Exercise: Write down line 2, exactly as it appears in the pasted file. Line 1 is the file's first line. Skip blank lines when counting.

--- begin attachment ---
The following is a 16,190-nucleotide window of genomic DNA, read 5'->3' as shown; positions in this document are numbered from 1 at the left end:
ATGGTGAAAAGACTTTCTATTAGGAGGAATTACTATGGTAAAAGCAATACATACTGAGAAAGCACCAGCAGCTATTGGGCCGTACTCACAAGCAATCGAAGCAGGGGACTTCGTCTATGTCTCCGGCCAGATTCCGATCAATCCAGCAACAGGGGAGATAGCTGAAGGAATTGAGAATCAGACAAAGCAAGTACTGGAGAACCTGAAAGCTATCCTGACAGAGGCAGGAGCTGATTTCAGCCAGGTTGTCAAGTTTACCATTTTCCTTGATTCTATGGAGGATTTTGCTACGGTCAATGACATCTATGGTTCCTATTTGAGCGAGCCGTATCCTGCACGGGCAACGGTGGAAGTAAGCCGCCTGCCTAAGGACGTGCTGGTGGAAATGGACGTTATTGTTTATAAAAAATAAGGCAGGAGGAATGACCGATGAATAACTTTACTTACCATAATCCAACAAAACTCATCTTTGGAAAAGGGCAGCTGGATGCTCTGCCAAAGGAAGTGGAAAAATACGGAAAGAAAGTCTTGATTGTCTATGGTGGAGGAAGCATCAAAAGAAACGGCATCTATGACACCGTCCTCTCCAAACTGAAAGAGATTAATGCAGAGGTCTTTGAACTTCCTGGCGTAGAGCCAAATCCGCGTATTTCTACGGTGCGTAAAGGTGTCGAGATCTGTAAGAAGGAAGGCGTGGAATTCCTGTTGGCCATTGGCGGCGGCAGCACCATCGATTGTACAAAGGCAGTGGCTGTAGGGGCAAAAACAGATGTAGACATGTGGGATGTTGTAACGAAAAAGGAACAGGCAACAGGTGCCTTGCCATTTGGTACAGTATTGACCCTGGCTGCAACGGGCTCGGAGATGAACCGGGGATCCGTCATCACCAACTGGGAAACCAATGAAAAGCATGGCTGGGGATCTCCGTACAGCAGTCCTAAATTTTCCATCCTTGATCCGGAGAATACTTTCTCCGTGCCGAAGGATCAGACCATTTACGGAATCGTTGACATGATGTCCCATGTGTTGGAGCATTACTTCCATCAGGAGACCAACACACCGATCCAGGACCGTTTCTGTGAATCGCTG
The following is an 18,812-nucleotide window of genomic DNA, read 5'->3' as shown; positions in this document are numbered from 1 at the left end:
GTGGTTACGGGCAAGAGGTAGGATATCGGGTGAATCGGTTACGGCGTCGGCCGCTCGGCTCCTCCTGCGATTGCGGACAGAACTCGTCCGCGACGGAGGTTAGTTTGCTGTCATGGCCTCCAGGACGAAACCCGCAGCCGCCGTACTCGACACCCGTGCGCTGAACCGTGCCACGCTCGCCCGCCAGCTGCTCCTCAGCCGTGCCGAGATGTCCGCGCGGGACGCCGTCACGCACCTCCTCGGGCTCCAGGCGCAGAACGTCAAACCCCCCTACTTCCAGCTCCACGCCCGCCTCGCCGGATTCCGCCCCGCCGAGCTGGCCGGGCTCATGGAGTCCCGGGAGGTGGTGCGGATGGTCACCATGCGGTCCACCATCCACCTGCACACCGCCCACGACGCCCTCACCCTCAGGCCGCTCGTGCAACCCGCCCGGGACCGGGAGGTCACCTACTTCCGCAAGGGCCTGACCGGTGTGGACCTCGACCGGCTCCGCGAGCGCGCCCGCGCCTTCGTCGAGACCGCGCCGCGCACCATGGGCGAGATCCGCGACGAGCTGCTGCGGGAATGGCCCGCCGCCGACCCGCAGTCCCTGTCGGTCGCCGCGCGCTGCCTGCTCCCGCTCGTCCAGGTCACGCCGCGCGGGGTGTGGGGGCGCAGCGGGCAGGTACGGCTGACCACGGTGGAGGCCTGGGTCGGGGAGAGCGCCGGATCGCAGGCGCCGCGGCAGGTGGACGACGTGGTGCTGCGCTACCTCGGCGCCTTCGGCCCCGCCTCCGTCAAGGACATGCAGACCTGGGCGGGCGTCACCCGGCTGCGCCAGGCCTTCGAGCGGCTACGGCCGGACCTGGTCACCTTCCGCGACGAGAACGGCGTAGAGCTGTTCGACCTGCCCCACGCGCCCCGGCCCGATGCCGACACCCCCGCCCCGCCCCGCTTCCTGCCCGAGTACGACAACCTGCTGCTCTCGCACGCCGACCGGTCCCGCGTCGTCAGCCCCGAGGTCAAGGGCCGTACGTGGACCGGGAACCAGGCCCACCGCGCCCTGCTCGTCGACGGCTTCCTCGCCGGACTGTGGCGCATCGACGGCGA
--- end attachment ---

ATGGTGAAAAGACTTTCTATTAGGAGGAATTACTATGGTAAAAGCAATACATACTGAGAAAGCACCAGCAGCTATTGGGCCGTACTCACAAGCAATCGAAGCAGGGGACTTCGTCTATGTCTCCGGCCAGATTCCGATCAATCCAGCAACAGGGGAGATAGCTGAAGGAATTGAGAATCAGACAAAGCAAGTACTGGAGAACCTGAAAGCTATCCTGACAGAGGCAGGAGCTGATTTCAGCCAGGTTGTCAAGTTTACCATTTTCCTTGATTCTATGGAGGATTTTGCTACGGTCAATGACATCTATGGTTCCTATTTGAGCGAGCCGTATCCTGCACGGGCAACGGTGGAAGTAAGCCGCCTGCCTAAGGACGTGCTGGTGGAAATGGACGTTATTGTTTATAAAAAATAAGGCAGGAGGAATGACCGATGAATAACTTTACTTACCATAATCCAACAAAACTCATCTTTGGAAAAGGGCAGCTGGATGCTCTGCCAAAGGAAGTGGAAAAATACGGAAAGAAAGTCTTGATTGTCTATGGTGGAGGAAGCATCAAAAGAAACGGCATCTATGACACCGTCCTCTCCAAACTGAAAGAGATTAATGCAGAGGTCTTTGAACTTCCTGGCGTAGAGCCAAATCCGCGTATTTCTACGGTGCGTAAAGGTGTCGAGATCTGTAAGAAGGAAGGCGTGGAATTCCTGTTGGCCATTGGCGGCGGCAGCACCATCGATTGTACAAAGGCAGTGGCTGTAGGGGCAAAAACAGATGTAGACATGTGGGATGTTGTAACGAAAAAGGAACAGGCAACAGGTGCCTTGCCATTTGGTACAGTATTGACCCTGGCTGCAACGGGCTCGGAGATGAACCGGGGATCCGTCATCACCAACTGGGAAACCAATGAAAAGCATGGCTGGGGATCTCCGTACAGCAGTCCTAAATTTTCCATCCTTGATCCGGAGAATACTTTCTCCGTGCCGAAGGATCAGACCATTTACGGAATCGTTGACATGATGTCCCATGTGTTGGAGCATTACTTCCATCAGGAGACCAACACACCGATCCAGGACCGTTTCTGTGAATCGCTG